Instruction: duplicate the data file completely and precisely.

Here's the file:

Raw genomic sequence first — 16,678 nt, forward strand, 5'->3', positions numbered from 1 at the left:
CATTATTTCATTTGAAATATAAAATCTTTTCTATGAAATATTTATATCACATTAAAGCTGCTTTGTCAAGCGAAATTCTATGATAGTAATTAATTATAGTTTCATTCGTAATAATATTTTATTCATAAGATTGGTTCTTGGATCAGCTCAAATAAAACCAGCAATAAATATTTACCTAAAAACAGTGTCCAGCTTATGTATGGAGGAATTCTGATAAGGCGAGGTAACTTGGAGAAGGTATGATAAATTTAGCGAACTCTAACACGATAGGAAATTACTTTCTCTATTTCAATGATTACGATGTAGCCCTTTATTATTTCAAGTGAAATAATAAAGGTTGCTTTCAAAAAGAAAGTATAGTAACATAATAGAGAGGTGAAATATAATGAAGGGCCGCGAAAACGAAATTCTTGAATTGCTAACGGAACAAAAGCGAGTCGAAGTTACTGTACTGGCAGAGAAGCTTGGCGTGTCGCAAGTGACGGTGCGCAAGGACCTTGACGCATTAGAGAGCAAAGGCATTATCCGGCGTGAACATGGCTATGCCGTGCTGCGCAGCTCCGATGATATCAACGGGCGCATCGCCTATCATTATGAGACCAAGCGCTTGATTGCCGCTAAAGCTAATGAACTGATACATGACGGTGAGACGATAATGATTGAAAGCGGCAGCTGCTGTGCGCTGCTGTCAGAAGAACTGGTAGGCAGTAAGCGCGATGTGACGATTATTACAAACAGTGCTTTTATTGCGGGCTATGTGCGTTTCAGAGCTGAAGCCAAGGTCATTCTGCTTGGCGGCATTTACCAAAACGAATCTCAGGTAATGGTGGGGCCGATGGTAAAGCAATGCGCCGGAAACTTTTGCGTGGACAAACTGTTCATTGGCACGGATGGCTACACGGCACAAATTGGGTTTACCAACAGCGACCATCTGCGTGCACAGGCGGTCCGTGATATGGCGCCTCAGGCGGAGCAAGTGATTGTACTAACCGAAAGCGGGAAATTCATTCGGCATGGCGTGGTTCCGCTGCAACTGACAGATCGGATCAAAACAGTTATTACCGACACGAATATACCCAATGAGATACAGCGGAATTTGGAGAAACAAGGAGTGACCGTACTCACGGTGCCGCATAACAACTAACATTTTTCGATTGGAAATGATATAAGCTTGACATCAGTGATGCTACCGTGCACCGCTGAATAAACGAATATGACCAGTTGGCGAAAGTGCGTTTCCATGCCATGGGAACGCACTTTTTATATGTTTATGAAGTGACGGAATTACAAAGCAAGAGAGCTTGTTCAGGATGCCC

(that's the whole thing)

Raw genomic sequence first — 16,678 nt, forward strand, 5'->3', positions numbered from 1 at the left:
CATTATTTCATTTGAAATATAAAATCTTTTCTATGAAATATTTATATCACATTAAAGCTGCTTTGTCAAGCGAAATTCTATGATAGTAATTAATTATAGTTTCATTCGTAATAATATTTTATTCATAAGATTGGTTCTTGGATCAGCTCAAATAAAACCAGCAATAAATATTTACCTAAAAACAGTGTCCAGCTTATGTATGGAGGAATTCTGATAAGGCGAGGTAACTTGGAGAAGGTATGATAAATTTAGCGAACTCTAACACGATAGGAAATTACTTTCTCTATTTCAATGATTACGATGTAGCCCTTTATTATTTCAAGTGAAATAATAAAGGTTGCTTTCAAAAAGAAAGTATAGTAACATAATAGAGAGGTGAAATATAATGAAGGGCCGCGAAAACGAAATTCTTGAATTGCTAACGGAACAAAAGCGAGTCGAAGTTACTGTACTGGCAGAGAAGCTTGGCGTGTCGCAAGTGACGGTGCGCAAGGACCTTGACGCATTAGAGAGCAAAGGCATTATCCGGCGTGAACATGGCTATGCCGTGCTGCGCAGCTCCGATGATATCAACGGGCGCATCGCCTATCATTATGAGACCAAGCGCTTGATTGCCGCTAAAGCTAATGAACTGATACATGACGGTGAGACGATAATGATTGAAAGCGGCAGCTGCTGTGCGCTGCTGTCAGAAGAACTGGTAGGCAGTAAGCGCGATGTGACGATTATTACAAACAGTGCTTTTATTGCGGGCTATGTGCGTTTCAGAGCTGAAGCCAAGGTCATTCTGCTTGGCGGCATTTACCAAAACGAATCTCAGGTAATGGTGGGGCCGATGGTAAAGCAATGCGCCGGAAACTTTTGCGTGGACAAACTGTTCATTGGCACGGATGGCTACACGGCACAAATTGGGTTTACCAACAGCGACCATCTGCGTGCACAGGCGGTCCGTGATATGGCGCCTCAGGCGGAGCAAGTGATTGTACTAACCGAAAGCGGGAAATTCATTCGGCATGGCGTGGTTCCGCTGCAACTGACAGATCGGATCAAAACAGTTATTACCGACACGAATATACCCAATGAGATACAGCGGAATTTGGAGAAACAAGGAGTGACCGTACTCACGGTGCCGCATAACAACTAACATTTTTCGATTGGAAATGATATAAGCTTGACATCAGTGATGCTACCGTGCACCGCTGAATAAACGAATATGACCAGTTGGCGAAAGTGCGTTTCCATGCCATGGGAACGCACTTTTTATATGTTTATGAAGTGACGGAATTACAAAGCAAGAGAGCTTGTTCAGGATGCCC